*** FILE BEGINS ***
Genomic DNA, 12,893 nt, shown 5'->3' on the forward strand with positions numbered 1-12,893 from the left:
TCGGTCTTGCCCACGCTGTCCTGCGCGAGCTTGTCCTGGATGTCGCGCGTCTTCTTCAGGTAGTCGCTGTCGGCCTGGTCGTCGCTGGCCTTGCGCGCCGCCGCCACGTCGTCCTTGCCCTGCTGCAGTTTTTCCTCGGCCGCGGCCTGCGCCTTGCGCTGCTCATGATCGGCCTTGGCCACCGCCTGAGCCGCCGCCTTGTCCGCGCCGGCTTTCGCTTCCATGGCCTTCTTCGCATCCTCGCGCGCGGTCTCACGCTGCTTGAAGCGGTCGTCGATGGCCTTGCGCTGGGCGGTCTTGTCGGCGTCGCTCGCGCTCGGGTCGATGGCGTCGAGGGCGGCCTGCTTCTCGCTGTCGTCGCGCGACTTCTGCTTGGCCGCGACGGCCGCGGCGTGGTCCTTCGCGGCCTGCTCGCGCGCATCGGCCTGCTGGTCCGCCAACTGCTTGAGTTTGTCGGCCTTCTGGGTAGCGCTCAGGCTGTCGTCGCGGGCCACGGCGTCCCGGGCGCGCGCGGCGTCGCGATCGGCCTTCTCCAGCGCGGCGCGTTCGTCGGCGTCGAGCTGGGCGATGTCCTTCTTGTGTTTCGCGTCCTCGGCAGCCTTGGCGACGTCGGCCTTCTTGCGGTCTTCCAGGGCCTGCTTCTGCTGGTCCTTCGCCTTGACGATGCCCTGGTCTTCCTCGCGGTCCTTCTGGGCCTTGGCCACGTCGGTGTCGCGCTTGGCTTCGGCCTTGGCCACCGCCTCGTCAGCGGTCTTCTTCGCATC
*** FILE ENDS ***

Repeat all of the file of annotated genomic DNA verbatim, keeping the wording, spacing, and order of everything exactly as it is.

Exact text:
Genomic DNA, 12,893 nt, shown 5'->3' on the forward strand with positions numbered 1-12,893 from the left:
TCGGTCTTGCCCACGCTGTCCTGCGCGAGCTTGTCCTGGATGTCGCGCGTCTTCTTCAGGTAGTCGCTGTCGGCCTGGTCGTCGCTGGCCTTGCGCGCCGCCGCCACGTCGTCCTTGCCCTGCTGCAGTTTTTCCTCGGCCGCGGCCTGCGCCTTGCGCTGCTCATGATCGGCCTTGGCCACCGCCTGAGCCGCCGCCTTGTCCGCGCCGGCTTTCGCTTCCATGGCCTTCTTCGCATCCTCGCGCGCGGTCTCACGCTGCTTGAAGCGGTCGTCGATGGCCTTGCGCTGGGCGGTCTTGTCGGCGTCGCTCGCGCTCGGGTCGATGGCGTCGAGGGCGGCCTGCTTCTCGCTGTCGTCGCGCGACTTCTGCTTGGCCGCGACGGCCGCGGCGTGGTCCTTCGCGGCCTGCTCGCGCGCATCGGCCTGCTGGTCCGCCAACTGCTTGAGTTTGTCGGCCTTCTGGGTAGCGCTCAGGCTGTCGTCGCGGGCCACGGCGTCCCGGGCGCGCGCGGCGTCGCGATCGGCCTTCTCCAGCGCGGCGCGTTCGTCGGCGTCGAGCTGGGCGATGTCCTTCTTGTGTTTCGCGTCCTCGGCAGCCTTGGCGACGTCGGCCTTCTTGCGGTCTTCCAGGGCCTGCTTCTGCTGGTCCTTCGCCTTGACGATGCCCTGGTCTTCCTCGCGGTCCTTCTGGGCCTTGGCCACGTCGGTGTCGCGCTTGGCTTCGGCCTTGGCCACCGCCTCGTCAGCGGTCTTCTTCGCATC